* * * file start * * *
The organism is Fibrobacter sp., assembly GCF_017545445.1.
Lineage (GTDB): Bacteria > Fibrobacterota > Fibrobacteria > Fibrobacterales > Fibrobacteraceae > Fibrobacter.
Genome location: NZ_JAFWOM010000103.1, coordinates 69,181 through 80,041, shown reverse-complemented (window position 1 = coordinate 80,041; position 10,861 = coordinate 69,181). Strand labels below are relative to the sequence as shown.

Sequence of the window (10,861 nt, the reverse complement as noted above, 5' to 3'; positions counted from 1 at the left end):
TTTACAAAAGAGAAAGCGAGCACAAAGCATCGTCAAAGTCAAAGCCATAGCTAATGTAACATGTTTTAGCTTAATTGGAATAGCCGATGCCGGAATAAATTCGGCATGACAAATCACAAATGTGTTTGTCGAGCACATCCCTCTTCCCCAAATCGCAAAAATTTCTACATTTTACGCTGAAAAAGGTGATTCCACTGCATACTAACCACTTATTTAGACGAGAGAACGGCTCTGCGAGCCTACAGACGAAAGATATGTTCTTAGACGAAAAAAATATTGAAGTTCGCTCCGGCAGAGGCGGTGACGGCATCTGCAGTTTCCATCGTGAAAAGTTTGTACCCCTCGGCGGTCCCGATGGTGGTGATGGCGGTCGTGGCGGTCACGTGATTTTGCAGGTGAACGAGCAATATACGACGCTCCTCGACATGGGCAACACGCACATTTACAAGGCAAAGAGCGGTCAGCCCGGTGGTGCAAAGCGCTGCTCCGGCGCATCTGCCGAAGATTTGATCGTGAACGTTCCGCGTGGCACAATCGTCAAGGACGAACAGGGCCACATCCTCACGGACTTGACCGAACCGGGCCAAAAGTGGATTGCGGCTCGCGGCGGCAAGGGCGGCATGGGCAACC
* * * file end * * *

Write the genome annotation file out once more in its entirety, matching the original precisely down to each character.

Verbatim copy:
The organism is Fibrobacter sp., assembly GCF_017545445.1.
Lineage (GTDB): Bacteria > Fibrobacterota > Fibrobacteria > Fibrobacterales > Fibrobacteraceae > Fibrobacter.
Genome location: NZ_JAFWOM010000103.1, coordinates 69,181 through 80,041, shown reverse-complemented (window position 1 = coordinate 80,041; position 10,861 = coordinate 69,181). Strand labels below are relative to the sequence as shown.

Sequence of the window (10,861 nt, the reverse complement as noted above, 5' to 3'; positions counted from 1 at the left end):
TTTACAAAAGAGAAAGCGAGCACAAAGCATCGTCAAAGTCAAAGCCATAGCTAATGTAACATGTTTTAGCTTAATTGGAATAGCCGATGCCGGAATAAATTCGGCATGACAAATCACAAATGTGTTTGTCGAGCACATCCCTCTTCCCCAAATCGCAAAAATTTCTACATTTTACGCTGAAAAAGGTGATTCCACTGCATACTAACCACTTATTTAGACGAGAGAACGGCTCTGCGAGCCTACAGACGAAAGATATGTTCTTAGACGAAAAAAATATTGAAGTTCGCTCCGGCAGAGGCGGTGACGGCATCTGCAGTTTCCATCGTGAAAAGTTTGTACCCCTCGGCGGTCCCGATGGTGGTGATGGCGGTCGTGGCGGTCACGTGATTTTGCAGGTGAACGAGCAATATACGACGCTCCTCGACATGGGCAACACGCACATTTACAAGGCAAAGAGCGGTCAGCCCGGTGGTGCAAAGCGCTGCTCCGGCGCATCTGCCGAAGATTTGATCGTGAACGTTCCGCGTGGCACAATCGTCAAGGACGAACAGGGCCACATCCTCACGGACTTGACCGAACCGGGCCAAAAGTGGATTGCGGCTCGCGGCGGCAAGGGCGGCATGGGCAACC